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Norwegian Changes How You Pay For Cruises



It looks like Norwegian Cruise Line is going to be changing the way passengers pay for cruises, or at least the window in which they make final payment. During Travel Weekly‘s CruiseWorld event, held earlier this week, Frank Del Rio — CEO of Norwegian Cruise Line Holdings — revealed that NCL will be requiring guests to make final payment 120 days before setting sail. Previously, the final payment date had been at the 90 day point.

You’ll have to roll those coins a little earlier!

No details were available as to when the police would go into effect or whether it would be implemented across all sailings. Travel Weekly reported that Del Rio pointed out to travel agents in attendance that they would obviously benefit directly from the decision. “It’s great for both of us,” the exec said. “It locks in the customer early. You get your payment 30 days earlier, and it helps you with your cash flow. We think it’s wonderful for our agent community that you get to collect on your hard work 30 days earlier.”

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Will Other Cruise Lines Follow Suit?

While that may be true, passengers may not feel quite so chipper about having to pony up their final payment a month earlier. Not only does this mean that the cruise line gets to put the money in their interest-earning accounts a month earlier (and take it out of yours), but it also will presumably impact the consumer’s ability to make changes to their reservation. Typically, the final-payment date is also the point at which any change made by the passengers comes at an expense.

In January of 2016, Norwegian changed the final payment date for most week-long voyages from 75 days to 90 days. Carnival Cruise Line’s final payment date currently typically falls in the 60-90 day range, depending on the length of sailing. Royal Caribbean’s final payment date falls between 75-90 days, again depending on the length of the voyage.

Will Carnival follow in Norwegian’s footsteps?

Cruise lines often mimic one another’s policies regarding such matters — such as when one raises the daily gratuity charge — so it will be interesting to see if other lines follow Norwegian’s example and adjust how passengers pay for cruises in terms of the final payment’s due date.

How do you feel about Norwegian requiring final payment 120 days before the sailing date? 

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13 Ways Technology has Changed Cruising



Cruising, at least in the way that we know it today, has been a popular vacation choice since the late 1970s. But there have been a lot of ways that the cruising experience has changed over the last 40+ years thanks to continued advances in technology, especially given the shift in the reliance on the internet since the 1990s. While this list could probably be endless, here are 13 of the biggest ways technology has changed cruising.

How Technology Has Changed Cruising

Robots slinging drinks at the Bionic Bar.

1. Easier booking

In the Dark Days before the internet, you had to call a travel agent if you wanted to book a cruise or get any information about sailing dates, itineraries, prices, etc. Now, the world is your oyster. Anyone can do a quick search to find practically all the information they need. Plus, with hundreds of cruise review sites just like and online forums, there are plenty of places to find reviews from fellow cruisers. And while I still recommend using a travel agent to help you get the best bang for your buck, doing your research will help your agent too by giving him/her a better idea of what you want.

2. Faster check-in

If you thought embarkation day was rough already, consider what a nightmare it would be to check in everyone the day of. That includes verifying IDs, setting up onboard accounts, and more. Plus, you couldn’t go online and print your own boarding passes and bag tags yourself. These documents would all be mailed to your travel agent’s office in vinyl packets (or leather, if you were sailing on a luxury line). Then, your travel agent would have to deliver them to you before your cruise – you’d best not lose them. So, let’s all take a moment to be thankful for the internet and online check-in. Also, thanks to the introduction of facial recognition technology, the check-in for cruising is only getting faster as more ships update their process.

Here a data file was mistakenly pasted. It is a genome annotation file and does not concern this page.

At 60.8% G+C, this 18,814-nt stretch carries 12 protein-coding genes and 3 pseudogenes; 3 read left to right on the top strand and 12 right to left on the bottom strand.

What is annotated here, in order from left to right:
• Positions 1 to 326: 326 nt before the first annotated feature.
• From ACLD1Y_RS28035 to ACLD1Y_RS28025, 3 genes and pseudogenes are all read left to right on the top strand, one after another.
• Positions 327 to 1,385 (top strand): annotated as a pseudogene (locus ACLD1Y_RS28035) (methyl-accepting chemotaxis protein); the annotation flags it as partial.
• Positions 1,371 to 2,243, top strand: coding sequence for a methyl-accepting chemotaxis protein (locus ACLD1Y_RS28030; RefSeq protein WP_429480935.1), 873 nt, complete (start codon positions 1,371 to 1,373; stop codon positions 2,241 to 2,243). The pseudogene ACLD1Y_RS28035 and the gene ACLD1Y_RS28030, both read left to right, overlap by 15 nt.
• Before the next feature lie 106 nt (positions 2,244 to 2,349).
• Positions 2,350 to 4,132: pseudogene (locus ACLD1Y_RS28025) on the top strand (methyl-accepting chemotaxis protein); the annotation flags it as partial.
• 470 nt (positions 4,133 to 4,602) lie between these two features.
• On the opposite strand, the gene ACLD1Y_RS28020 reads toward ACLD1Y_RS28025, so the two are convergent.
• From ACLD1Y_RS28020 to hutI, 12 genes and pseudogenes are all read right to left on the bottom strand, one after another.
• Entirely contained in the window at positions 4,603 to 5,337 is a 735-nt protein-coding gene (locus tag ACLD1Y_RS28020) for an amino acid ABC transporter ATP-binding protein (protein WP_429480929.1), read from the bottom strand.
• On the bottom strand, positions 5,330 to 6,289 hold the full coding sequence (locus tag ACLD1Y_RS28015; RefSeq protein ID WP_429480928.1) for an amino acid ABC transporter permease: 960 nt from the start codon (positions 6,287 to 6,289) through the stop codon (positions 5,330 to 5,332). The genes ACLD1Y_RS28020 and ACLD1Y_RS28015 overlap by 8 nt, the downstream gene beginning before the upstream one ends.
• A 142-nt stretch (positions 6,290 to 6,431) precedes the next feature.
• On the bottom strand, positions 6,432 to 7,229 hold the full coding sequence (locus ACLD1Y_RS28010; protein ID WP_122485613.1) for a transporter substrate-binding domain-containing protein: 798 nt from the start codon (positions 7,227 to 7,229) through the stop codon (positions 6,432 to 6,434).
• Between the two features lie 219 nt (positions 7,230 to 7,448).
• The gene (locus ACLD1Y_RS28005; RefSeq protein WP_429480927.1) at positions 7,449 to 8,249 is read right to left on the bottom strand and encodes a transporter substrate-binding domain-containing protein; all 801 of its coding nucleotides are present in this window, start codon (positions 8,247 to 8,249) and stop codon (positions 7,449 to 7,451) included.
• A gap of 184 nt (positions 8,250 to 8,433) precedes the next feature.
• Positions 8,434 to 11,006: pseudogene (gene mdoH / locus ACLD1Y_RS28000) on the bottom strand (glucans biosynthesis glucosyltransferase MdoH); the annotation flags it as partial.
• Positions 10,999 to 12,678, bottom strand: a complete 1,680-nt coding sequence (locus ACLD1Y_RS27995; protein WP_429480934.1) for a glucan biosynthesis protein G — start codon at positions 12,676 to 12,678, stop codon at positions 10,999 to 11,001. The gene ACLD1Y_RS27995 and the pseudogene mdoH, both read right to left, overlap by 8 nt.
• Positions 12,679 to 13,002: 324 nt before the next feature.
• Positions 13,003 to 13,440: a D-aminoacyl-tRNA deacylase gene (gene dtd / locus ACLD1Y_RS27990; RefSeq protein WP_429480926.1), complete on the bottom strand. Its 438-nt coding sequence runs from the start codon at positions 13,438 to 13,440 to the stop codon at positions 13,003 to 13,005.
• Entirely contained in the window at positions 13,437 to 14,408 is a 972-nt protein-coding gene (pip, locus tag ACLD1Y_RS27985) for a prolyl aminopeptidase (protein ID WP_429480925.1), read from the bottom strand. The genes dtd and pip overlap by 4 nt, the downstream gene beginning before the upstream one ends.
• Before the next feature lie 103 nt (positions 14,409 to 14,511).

Read More: 7 Things to Know About Anthem of the Seas

3. Staying connected to home

Nowadays, the availability of wifi for purchase onboard cruise ships makes getting in touch with family back home incredibly easy, whether you do so through the ship’s computers or your own devices. Contacting home is much easier and more affordable than the past, when in-stateroom telephones charged several dollars per minute to call back to land. And while it’s still about $1/minute to use those phones, hardly anyone uses these anymore now that they access wifi and send a message online.

4. Instant photos


Okay, so most ships still use the tried-and-true method of printing your cruise photos for you to find on display at the photo shop onboard. But, almost all of the newest ships – as well as many that have undergone refurbs – have made the switch to a digital photo gallery. This not only allows a cruiser to instantly download his or her photos to a mobile device – it also saves on printing costs and takes up less space on a ship. Plus, thanks to facial recognition technology built into the digital galleries, it means no more wasting time thumbing through random pictures to find your own.

5. More diverse onboard activities

From bumper cars to robot bars, the onboard cruising experience has changed drastically over the years. While years ago it was a big deal when a Carnival ship got a water slide equivalent to what some people have in their own backyard pools, nowadays the stakes keep getting higher for what ships can offer onboard. The North Star glass observation capsule that extends out over some Royal Caribbean ships is certainly a technological marvel, as is the fact that Carnival Vista has an IMAX theater. The list goes on and on…

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6. Bigger ships

Photo via Richard MacGregory.